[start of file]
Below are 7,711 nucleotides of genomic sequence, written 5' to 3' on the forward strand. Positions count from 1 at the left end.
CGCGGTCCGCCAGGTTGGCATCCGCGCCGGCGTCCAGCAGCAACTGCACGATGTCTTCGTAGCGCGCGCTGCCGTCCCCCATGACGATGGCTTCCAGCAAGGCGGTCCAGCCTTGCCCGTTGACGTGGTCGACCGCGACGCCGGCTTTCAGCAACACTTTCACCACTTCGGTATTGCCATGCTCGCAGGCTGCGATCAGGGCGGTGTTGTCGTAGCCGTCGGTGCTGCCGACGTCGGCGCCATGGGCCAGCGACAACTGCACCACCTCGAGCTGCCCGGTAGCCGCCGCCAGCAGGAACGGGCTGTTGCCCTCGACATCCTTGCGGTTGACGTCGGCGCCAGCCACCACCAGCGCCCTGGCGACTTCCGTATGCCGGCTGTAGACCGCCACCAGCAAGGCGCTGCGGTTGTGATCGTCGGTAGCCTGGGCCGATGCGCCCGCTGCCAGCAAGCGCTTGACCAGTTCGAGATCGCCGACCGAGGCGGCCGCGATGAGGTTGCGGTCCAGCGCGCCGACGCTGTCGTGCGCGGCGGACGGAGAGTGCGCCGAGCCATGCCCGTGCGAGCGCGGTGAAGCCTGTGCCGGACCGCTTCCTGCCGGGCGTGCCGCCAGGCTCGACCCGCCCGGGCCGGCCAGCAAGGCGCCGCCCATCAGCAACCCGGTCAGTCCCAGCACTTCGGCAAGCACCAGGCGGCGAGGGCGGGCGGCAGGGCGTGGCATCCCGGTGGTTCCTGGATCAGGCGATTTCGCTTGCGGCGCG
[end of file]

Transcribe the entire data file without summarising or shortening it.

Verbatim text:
Below are 7,711 nucleotides of genomic sequence, written 5' to 3' on the forward strand. Positions count from 1 at the left end.
CGCGGTCCGCCAGGTTGGCATCCGCGCCGGCGTCCAGCAGCAACTGCACGATGTCTTCGTAGCGCGCGCTGCCGTCCCCCATGACGATGGCTTCCAGCAAGGCGGTCCAGCCTTGCCCGTTGACGTGGTCGACCGCGACGCCGGCTTTCAGCAACACTTTCACCACTTCGGTATTGCCATGCTCGCAGGCTGCGATCAGGGCGGTGTTGTCGTAGCCGTCGGTGCTGCCGACGTCGGCGCCATGGGCCAGCGACAACTGCACCACCTCGAGCTGCCCGGTAGCCGCCGCCAGCAGGAACGGGCTGTTGCCCTCGACATCCTTGCGGTTGACGTCGGCGCCAGCCACCACCAGCGCCCTGGCGACTTCCGTATGCCGGCTGTAGACCGCCACCAGCAAGGCGCTGCGGTTGTGATCGTCGGTAGCCTGGGCCGATGCGCCCGCTGCCAGCAAGCGCTTGACCAGTTCGAGATCGCCGACCGAGGCGGCCGCGATGAGGTTGCGGTCCAGCGCGCCGACGCTGTCGTGCGCGGCGGACGGAGAGTGCGCCGAGCCATGCCCGTGCGAGCGCGGTGAAGCCTGTGCCGGACCGCTTCCTGCCGGGCGTGCCGCCAGGCTCGACCCGCCCGGGCCGGCCAGCAAGGCGCCGCCCATCAGCAACCCGGTCAGTCCCAGCACTTCGGCAAGCACCAGGCGGCGAGGGCGGGCGGCAGGGCGTGGCATCCCGGTGGTTCCTGGATCAGGCGATTTCGCTTGCGGCGCG